Park Seo-Bo’s own pictorial tabula rasa, if you will, and subsequent spiritual introspection gave birth to the series of monochromes he calls Ecriture, which means ‘writing’ in French and has become the generic title of all his artworks and exhibitions since 1967. For almost 50 years now, within a strict and reduced vocabulary – which he narrowed down to the repetition of simple patterns echoing throughout his paintings and the limited color palette of Dansaekhwa – Park Seo-Bo has never ceased to empty his monochromes from, if not the trace of his gestural commitment, self-expression or the emotional outpouring that a single impulsive stroke carried in his early days. In this regard, his pictorial endeavors do certainly share some striking similarities with the parallel evolution in France of “the painter of black”, Pierre Soulages, who also started off his career as a leading figure of Art Informel.

Park Seo-Bo’s exhibition at Galerie Perrotin, New York presents a broad selection of paintings corresponding to different periods of Ecriture, his lifelong and existential exploration of monochrome. Throughout the 1970s, the artist employed an original technique, which consisted of inscribing repetitive linear or arabesque patterns with a pencil onto the wet surface of oil paint, which had been previously applied to the canvas. In the process of making what he came to refer to as his “white drawings”, which are reminiscent of the art of calligraphy, Park Seo-Bo learned to control and extend himself onto his canvas, so as to become one with his work. This epitomizes the fusion of mind and body, which is essential to Asian philosophy, as opposed to the Western Cartesian premise of a split.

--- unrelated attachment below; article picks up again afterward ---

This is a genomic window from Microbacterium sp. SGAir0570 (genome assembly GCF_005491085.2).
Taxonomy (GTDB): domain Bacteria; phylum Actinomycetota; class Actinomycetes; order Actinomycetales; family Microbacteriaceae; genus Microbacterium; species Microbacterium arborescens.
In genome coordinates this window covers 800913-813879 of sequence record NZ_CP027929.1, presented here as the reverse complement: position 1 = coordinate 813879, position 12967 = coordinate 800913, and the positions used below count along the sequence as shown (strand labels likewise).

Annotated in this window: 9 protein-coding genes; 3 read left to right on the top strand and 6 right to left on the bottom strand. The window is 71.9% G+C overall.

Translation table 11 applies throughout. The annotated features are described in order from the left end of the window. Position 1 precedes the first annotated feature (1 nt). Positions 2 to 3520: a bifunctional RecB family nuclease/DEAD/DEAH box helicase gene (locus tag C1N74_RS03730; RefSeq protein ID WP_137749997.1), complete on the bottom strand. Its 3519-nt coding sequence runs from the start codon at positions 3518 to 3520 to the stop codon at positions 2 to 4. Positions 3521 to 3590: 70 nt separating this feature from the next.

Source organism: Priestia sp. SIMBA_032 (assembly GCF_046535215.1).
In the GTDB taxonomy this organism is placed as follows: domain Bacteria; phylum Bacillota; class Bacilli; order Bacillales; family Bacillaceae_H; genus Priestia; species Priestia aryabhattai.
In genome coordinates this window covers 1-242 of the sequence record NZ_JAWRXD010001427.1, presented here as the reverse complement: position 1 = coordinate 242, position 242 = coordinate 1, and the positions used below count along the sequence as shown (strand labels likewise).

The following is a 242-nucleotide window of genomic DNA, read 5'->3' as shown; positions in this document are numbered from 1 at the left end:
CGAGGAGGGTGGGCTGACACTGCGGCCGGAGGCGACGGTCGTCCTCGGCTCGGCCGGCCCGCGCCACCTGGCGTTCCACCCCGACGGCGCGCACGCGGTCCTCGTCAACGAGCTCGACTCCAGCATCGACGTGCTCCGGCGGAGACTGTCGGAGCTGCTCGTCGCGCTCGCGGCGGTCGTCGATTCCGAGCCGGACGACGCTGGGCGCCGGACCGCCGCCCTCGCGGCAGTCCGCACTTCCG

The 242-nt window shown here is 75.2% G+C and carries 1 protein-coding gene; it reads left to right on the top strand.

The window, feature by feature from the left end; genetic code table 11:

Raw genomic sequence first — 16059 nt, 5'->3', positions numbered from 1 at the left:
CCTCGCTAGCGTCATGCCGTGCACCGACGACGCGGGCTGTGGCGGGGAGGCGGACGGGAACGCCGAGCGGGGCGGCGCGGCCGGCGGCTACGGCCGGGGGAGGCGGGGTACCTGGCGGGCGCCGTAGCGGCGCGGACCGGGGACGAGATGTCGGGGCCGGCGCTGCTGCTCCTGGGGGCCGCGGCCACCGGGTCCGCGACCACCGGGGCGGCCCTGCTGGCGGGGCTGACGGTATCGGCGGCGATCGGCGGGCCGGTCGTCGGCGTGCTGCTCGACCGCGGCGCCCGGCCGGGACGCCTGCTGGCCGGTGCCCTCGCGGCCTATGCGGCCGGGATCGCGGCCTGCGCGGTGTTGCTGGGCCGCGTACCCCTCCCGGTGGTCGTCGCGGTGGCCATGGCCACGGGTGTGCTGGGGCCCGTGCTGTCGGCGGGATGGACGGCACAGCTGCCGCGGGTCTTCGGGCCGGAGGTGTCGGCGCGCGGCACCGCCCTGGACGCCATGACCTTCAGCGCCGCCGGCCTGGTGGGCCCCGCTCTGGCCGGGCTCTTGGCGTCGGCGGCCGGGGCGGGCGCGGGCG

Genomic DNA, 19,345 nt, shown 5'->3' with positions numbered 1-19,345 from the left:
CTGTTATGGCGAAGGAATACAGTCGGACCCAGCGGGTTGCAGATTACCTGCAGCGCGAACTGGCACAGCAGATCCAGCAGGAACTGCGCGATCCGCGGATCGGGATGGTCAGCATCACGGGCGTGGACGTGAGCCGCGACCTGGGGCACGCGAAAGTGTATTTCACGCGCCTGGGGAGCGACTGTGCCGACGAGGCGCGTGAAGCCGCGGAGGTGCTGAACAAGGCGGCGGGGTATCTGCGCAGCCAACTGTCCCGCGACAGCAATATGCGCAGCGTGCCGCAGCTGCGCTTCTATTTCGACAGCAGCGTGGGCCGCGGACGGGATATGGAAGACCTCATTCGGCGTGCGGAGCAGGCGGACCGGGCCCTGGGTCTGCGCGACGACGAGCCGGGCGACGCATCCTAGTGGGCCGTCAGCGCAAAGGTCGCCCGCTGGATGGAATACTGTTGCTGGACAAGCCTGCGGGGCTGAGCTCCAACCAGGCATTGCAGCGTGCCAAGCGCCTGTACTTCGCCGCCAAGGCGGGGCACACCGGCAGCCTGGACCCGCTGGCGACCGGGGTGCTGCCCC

In the early 1980s, Park Seo-Bo began to experiment with Korean hanji, a traditional handmade paper made out of mulberry bark, which became his fabric of choice and the key to his unique technique. From this point forward, the artist would first and systematically pile onto his canvas layers of wet hanji, which had been previously saturated with watercolor paint, before proceeding to the meticulous molding of repetitive geometrical patterns with the pressure of his fingers or tools onto the textile thickness. In other words, the fabric itself would actually record the artist’s repeated gestures. Since the 1990s, which Park Seo-Bo refers to as his “black and white” period, the patterns have become exclusively vertical furrows stretching from top to bottom all over his paintings, while the 2000s mark the progressive introduction of vivid colors into his monochromes, leaving behind the neutral hues of Dansaekhwa. His renewed palette is inspired by the colors he found in nature or the cityscape of Seoul, where he lives and works.

Park Seo-Bo’s minimalistic aesthetics have often been formally compared to that of Western Minimalism. However, they differ greatly in intent, as the approach of the latter is purely conceptual. If both claim to clear art of self-expression in reaction to either Art Informel or Abstract Expressionism, Park Seo-Bo’s repetition of geometrical patterns, which are handmade as opposed to modular and manufactured, is the actual means of his spiritual journey towards self-purification, the sine qua non of enlightenment. Park Seo-Bo makes art to empty his mind and his exceptional discipline – some of his works take up to a year to complete – is similar to the meditative routine of a Buddhist monk. Both aspire to a higher level of awareness beyond the limitations of the ego, which, accordingly, one must break free from.